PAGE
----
With the tools of technology, the support of the Galileo Educational Network, and an inquiry-based model of learning, grade 10 classes took on the question: “What are the implications of living in a democratic society within a larger global context?” Working closely with a specialist in middle east politics from the University of Calgary, students examined democracy in light of the invasion of Iraq.
Primary school children are learning six different languages from the age of nine under a pioneering new plan.
The idea is to give them a taste of all six so they can then decide for themselves which language to opt for when they transfer to secondary school.
Human beings are communal by nature and living together – in communities – is our most common and most natural state of life. John Abbott discusses the fact that communities must be created and sustained by the conscious intentions and actions of their members, and that we must attend to health and vitality of our communities in order to thrive – and to learn! – as a species.
About this paper
This paper was written for the first International Baccalaureate Organization Worldwide Electronic Conference in 2004, which had the theme of “Enriching Communities”. John Abbott, as a contributor/leader, noted that the theme suggested that “right now, many people fear that communities are not what they once were, or indeed might be in the future, and that somehow they have to be enriched.” He contributed four papers to the conference; with We Are a Small Group Species being the first in the series.
“I believe that current formal education still prepares students primarily for the world of the past, rather than for possible worlds of the future….[we have] not yet figured out how to prepare youngsters so that they can survive and thrive in a world different from one ever known or even imagined before.” Howard Gardner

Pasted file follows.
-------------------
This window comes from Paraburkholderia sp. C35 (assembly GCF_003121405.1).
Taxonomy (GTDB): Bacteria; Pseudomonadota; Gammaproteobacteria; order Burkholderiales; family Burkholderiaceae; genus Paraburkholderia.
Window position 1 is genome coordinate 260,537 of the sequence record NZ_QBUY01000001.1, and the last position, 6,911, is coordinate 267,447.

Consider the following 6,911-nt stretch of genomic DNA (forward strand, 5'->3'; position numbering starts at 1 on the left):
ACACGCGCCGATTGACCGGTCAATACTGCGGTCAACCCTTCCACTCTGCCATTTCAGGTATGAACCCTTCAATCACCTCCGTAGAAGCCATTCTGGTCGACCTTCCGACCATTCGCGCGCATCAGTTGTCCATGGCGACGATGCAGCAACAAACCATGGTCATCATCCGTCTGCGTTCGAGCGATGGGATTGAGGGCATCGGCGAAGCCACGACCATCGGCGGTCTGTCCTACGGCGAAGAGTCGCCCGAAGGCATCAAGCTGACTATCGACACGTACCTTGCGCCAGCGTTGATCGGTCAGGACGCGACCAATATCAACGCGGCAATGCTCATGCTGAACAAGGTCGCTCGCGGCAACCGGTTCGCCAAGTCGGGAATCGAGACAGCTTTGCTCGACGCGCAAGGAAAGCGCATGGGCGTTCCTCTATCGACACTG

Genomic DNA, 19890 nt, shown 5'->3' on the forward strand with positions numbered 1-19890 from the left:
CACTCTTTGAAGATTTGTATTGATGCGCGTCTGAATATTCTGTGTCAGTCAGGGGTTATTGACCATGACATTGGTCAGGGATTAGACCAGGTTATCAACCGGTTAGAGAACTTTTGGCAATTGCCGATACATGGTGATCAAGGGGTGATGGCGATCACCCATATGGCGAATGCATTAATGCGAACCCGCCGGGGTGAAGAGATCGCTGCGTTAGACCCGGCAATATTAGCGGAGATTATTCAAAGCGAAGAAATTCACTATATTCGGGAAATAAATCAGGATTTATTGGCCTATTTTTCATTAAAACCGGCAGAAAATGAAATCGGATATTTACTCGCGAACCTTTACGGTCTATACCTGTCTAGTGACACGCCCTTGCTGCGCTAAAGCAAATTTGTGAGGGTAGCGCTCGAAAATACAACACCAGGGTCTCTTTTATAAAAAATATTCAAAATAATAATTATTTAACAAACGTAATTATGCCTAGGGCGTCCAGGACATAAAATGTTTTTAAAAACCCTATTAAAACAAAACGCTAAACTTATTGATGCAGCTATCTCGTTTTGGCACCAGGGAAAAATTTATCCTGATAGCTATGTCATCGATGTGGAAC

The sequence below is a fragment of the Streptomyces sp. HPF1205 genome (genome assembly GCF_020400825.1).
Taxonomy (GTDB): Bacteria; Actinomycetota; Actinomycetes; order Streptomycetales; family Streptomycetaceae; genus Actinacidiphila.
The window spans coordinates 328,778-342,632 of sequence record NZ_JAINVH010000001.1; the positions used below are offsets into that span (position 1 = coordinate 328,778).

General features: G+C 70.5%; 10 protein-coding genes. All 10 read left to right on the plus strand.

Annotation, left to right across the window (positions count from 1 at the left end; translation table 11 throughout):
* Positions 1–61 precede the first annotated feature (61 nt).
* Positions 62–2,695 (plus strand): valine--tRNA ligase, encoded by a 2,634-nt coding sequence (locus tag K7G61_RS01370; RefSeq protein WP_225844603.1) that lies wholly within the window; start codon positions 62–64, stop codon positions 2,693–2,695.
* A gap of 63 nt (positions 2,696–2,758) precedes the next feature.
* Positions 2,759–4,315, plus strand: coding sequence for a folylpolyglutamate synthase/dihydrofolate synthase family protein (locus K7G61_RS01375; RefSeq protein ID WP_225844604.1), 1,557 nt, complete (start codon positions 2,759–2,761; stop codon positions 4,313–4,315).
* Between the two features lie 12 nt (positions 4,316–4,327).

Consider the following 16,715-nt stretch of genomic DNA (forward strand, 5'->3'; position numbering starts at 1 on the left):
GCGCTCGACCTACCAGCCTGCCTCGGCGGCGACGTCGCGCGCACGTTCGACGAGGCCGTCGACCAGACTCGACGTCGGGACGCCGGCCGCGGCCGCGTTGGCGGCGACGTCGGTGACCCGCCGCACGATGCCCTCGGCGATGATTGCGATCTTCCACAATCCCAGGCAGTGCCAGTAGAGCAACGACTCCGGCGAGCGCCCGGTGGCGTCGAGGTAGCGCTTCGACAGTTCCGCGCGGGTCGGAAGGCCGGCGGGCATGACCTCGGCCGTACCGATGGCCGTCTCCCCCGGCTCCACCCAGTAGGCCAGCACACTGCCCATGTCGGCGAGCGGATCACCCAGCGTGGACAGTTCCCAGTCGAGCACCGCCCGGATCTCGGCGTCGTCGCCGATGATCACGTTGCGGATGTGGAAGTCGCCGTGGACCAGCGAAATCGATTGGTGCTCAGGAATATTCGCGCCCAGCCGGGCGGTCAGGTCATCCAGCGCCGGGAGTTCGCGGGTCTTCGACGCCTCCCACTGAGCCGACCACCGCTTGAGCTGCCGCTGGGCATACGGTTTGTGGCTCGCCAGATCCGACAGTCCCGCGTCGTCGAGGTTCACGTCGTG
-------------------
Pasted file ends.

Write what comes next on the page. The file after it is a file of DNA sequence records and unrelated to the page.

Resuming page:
“Our ever-increasing global interconnection has changed the context of our existence, while globalization continues to change the face of our planet and the challenges that we, as a species, must face. Education must now respond to the need for new types of knowledge and very different skill sets. It must also provide learning experiences that foster the development of engaged and active global citizens if we ever hope to address the issues that threaten our future—global warming, international conflict and inequities in resource distribution around the world.
There’s no question that the world is a very different place than it was when public schooling became a common practice in North America. In fact, the rate of change itself has accelerated dramatically during this time frame.
The Ingenuity Gap: Facing the Economic, Environmental, and Other Challenges of an Increasingly Complex and Unpredictable Future
Despite all of society’s advances, our problems proliferate. Wars abound, environmental degradation accelerates, economies topple overnight, and pandemics such as AIDS and tuberculosis continue to spread. The Internet and other media help to disseminate knowledge, but they’ve also created an “info-glut” and left us too little time to process it. What’s more, advances in technology have made the world so bewilderingly fast-paced and complex that fewer people are able even to grasp the problems, let alone generate solutions. That space between the problems that arise and our ability to solve them is “the ingenuity gap,” and as we careen towards an increasingly harried and hectic future, the gap seems only to widen.
In the interconnected world in which the vast majority of human beings now live ... it is not possible for parts of the world to thrive while others remain desperately poor and deeply frustrated. Recalling the words of Benjamin Franklin, “We must indeed all hang together, or, most assuredly, we shall all hang separately”.
Think about what kind of world you want to live and work in. What do you need to know to build that world? Demand that your teachers teach you that.
Peter Kropotkin 1842-1921